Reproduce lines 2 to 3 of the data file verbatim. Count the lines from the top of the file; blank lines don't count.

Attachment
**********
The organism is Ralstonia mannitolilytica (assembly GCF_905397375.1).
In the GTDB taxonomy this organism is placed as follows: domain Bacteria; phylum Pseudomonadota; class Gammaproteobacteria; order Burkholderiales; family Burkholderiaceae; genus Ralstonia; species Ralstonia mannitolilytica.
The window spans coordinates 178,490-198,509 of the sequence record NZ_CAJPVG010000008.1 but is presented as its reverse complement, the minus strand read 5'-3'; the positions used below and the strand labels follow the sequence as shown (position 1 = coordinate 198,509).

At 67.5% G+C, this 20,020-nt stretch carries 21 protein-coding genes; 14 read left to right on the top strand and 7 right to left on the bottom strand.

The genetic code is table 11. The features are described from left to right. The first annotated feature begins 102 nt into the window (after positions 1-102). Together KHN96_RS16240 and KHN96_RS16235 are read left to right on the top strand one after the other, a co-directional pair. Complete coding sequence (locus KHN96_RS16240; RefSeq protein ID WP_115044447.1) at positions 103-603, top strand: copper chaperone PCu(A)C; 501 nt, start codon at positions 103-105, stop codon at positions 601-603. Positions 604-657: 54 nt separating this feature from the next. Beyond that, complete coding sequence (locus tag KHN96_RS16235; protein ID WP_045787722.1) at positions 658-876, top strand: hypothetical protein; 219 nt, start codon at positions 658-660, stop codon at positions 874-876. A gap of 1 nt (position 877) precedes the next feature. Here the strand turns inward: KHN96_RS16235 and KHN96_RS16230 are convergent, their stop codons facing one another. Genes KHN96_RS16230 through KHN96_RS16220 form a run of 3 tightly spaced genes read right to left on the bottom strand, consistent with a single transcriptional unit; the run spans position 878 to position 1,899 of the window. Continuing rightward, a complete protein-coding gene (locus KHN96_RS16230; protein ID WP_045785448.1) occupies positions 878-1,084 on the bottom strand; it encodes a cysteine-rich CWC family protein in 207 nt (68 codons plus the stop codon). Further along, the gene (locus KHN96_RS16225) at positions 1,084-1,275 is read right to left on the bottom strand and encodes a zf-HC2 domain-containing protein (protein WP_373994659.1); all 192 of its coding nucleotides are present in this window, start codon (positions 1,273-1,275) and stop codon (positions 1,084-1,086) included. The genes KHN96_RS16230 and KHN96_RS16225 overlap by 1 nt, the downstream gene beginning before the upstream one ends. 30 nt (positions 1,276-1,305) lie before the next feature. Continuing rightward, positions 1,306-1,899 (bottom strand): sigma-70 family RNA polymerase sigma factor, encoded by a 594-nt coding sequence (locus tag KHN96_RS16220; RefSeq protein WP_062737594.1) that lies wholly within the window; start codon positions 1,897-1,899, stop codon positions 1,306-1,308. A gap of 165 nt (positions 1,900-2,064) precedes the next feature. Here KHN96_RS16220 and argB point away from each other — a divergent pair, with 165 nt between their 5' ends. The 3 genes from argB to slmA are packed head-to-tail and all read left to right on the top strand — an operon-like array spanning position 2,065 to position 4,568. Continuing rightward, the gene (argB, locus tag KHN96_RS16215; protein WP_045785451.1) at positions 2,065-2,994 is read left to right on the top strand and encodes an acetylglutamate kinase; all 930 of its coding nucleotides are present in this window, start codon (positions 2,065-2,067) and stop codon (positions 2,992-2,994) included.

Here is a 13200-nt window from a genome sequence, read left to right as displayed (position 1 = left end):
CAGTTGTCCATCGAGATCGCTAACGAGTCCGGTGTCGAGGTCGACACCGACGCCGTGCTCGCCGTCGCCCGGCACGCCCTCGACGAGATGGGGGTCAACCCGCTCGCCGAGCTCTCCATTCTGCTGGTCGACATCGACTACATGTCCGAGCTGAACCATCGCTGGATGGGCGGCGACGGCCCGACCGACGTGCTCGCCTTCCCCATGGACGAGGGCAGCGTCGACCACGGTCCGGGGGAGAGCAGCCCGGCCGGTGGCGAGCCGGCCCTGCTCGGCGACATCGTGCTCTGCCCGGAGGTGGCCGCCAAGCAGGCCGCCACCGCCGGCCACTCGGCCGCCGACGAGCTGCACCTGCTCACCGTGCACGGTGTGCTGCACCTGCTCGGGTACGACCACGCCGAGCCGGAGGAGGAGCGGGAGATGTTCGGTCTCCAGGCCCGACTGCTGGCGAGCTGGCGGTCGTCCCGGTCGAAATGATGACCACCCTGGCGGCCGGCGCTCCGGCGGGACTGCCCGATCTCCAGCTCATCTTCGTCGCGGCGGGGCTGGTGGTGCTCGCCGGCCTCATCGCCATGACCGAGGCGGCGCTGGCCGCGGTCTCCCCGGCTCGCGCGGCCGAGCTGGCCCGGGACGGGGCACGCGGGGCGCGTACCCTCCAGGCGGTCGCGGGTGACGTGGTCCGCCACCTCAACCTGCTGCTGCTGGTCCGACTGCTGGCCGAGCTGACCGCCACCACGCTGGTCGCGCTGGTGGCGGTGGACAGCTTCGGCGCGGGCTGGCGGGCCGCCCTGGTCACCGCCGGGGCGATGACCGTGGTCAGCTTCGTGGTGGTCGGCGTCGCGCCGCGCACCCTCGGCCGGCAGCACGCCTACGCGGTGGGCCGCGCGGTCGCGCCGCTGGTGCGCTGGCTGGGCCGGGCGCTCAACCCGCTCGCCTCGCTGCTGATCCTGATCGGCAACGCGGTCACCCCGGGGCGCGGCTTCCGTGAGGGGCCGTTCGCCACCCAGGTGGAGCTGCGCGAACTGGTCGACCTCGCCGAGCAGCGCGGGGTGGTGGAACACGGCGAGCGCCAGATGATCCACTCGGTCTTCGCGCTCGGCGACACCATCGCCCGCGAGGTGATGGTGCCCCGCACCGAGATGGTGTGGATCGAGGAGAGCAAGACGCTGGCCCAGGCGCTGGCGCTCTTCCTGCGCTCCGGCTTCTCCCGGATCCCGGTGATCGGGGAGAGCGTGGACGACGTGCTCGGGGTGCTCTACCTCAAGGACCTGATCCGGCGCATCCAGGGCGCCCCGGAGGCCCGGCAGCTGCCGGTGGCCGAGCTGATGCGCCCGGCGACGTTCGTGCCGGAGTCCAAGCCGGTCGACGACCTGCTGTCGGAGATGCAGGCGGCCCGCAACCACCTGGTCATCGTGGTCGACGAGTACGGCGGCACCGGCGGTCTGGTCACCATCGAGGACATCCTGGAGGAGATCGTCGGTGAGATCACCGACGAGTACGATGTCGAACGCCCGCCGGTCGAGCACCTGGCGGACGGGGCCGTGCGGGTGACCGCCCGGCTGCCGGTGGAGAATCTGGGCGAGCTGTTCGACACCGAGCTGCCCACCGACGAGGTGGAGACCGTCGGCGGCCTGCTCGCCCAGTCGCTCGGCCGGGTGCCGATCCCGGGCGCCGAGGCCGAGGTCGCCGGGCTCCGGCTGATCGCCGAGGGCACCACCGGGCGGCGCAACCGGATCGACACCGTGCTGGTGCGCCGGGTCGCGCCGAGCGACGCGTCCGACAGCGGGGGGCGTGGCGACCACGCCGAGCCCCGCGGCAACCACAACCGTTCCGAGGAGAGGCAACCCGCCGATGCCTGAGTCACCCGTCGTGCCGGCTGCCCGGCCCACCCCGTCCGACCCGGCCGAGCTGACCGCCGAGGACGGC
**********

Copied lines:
In the GTDB taxonomy this organism is placed as follows: domain Bacteria; phylum Pseudomonadota; class Gammaproteobacteria; order Burkholderiales; family Burkholderiaceae; genus Ralstonia; species Ralstonia mannitolilytica.
The window spans coordinates 178,490-198,509 of the sequence record NZ_CAJPVG010000008.1 but is presented as its reverse complement, the minus strand read 5'-3'; the positions used below and the strand labels follow the sequence as shown (position 1 = coordinate 198,509).